Playground Politics vs Corporate Politics

Politics are everywhere. Cliques, power-plays and competition start in preschool and continue throughout the lifespan. They are unavoidable, despite our best efforts. We can limit the amount that we engage in politics, but we can’t completely eliminate our participation.

I work outside the home 15 hours/week, just enough to remind me how much I dislike office politics.  It’s also enough to remind me that corporate games really aren’t any more glamorous than toddler games (in fact, they’re much less productive). The amount of time I currently spend in the office allows the positive aspects of my job to outweigh the negative (i.e. political) ones. For me, this would not be the case if I worked full-time.

When I was working full-time, overwhelmed by office politics and a longing to be home with my son, the concept of playground politics wasn’t even on my radar. I discovered it soon after I returned home (almost) full-time. It was a letdown.

There was the time when an older boy walked up to my two year old, who was just minding his own business, and pushed him down on the floor for no reason. His mother, busy socializing with her friends, barely managed to call out a request for him to “say sorry.”

There’s the mom’s group where the cliques are already established, and many of the mothers won’t even glance at someone new, let alone say hello. This is something that I now encounter with some of the preschool moms, which leads me to another unpleasant situation: comments from moms who assume that preschool is only for moms who want to “ditch their kids” so they can get a break (this is certainly not the case for me; see my previous article on Preschool Ponderings).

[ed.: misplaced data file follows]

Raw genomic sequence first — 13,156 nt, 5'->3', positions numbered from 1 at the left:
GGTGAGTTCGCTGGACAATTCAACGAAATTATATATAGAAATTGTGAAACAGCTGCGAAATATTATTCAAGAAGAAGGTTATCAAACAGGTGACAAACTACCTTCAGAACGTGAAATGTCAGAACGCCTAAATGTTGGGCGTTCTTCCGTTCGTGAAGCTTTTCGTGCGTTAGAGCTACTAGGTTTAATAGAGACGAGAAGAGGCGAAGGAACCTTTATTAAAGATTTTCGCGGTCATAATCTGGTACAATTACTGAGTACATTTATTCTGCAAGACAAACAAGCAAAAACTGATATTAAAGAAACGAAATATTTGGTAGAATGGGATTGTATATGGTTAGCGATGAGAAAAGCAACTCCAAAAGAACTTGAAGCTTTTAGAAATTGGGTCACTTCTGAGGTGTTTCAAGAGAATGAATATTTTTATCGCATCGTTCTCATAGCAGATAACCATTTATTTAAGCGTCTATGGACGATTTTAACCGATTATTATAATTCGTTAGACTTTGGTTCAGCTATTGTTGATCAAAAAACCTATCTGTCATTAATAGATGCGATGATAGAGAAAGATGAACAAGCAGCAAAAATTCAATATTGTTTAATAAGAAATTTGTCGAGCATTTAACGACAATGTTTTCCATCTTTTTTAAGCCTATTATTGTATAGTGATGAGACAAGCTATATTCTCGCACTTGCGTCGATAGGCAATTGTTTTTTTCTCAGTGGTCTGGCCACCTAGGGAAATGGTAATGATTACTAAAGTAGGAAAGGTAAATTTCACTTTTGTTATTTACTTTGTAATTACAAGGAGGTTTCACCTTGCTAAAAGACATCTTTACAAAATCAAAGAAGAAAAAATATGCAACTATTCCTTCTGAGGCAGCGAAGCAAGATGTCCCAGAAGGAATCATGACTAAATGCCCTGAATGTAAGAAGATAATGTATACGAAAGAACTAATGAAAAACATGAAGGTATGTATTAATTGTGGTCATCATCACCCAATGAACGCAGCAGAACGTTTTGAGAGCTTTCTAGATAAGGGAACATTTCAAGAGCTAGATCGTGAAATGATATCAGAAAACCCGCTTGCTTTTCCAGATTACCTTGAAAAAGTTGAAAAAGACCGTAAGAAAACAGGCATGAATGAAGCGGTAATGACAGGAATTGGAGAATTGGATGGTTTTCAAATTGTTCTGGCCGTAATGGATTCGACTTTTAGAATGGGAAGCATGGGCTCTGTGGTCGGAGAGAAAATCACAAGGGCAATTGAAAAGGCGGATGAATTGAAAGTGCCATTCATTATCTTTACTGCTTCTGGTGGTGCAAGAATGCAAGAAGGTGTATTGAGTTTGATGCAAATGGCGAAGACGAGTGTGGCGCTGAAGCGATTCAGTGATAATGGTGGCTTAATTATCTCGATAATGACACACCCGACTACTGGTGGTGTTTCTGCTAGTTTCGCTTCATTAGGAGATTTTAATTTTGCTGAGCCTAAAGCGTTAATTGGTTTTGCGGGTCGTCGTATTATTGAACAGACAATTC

So, which is worse: playground politics or corporate politics?

I’m sure that different mothers would answer this question differently. Different work environments, different personalities, different neighborhoods, are all going to influence the amount and type of politics in a given situation.

For me, playground politics are easier to deal with because I have enough control and autonomy in this area of my life to keep it manageable for me. The benefits of being home with my son (almost) full-time far outweigh the negative, political aspects of this role.  So, I continue to plug along, navigating these playground politics, and doing my best to limit their negative influence on my parenting experience.

How do you manage politics on the playground, at work, or elsewhere?

Claire is a regular contributor to Catholic Mothers Online.

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  1. says

    It’s additionally complicated b/c some of what feels like snobbery & clicquishness is a result of people’s discomfort around unfamiliar people and situations. We all gravitate toward people we know already. And then there’s the “how much should I scold my child in public?” dynamic–when they misbehave, we’re doomed to look like we’re a) cruel or b) permissive based on how we handle it, but we’re never going to make everyone happy with our handling of things. We always have to guess whch camp the other moms around us beong to.

    Politics, indeed!

    • Claire says

      Great points Kathleen! I am definitely somewhat shy around unfamiliar people, and particularly if I’m engrossed in a conversation with someone who is familiar, I can become oblivious to others. I can definitely see how this could be perceived as being snobby or aloof. I will say, though, that if my child is aggressive toward another child, I am very proactive about addressing his behavior. Not necessarily scolding, but giving him firm reminders about what is appropriate, and asking him to do something to make the other child feel better (if he has been rough, etc). That to me is so much more important than other mothers’ opinions of me.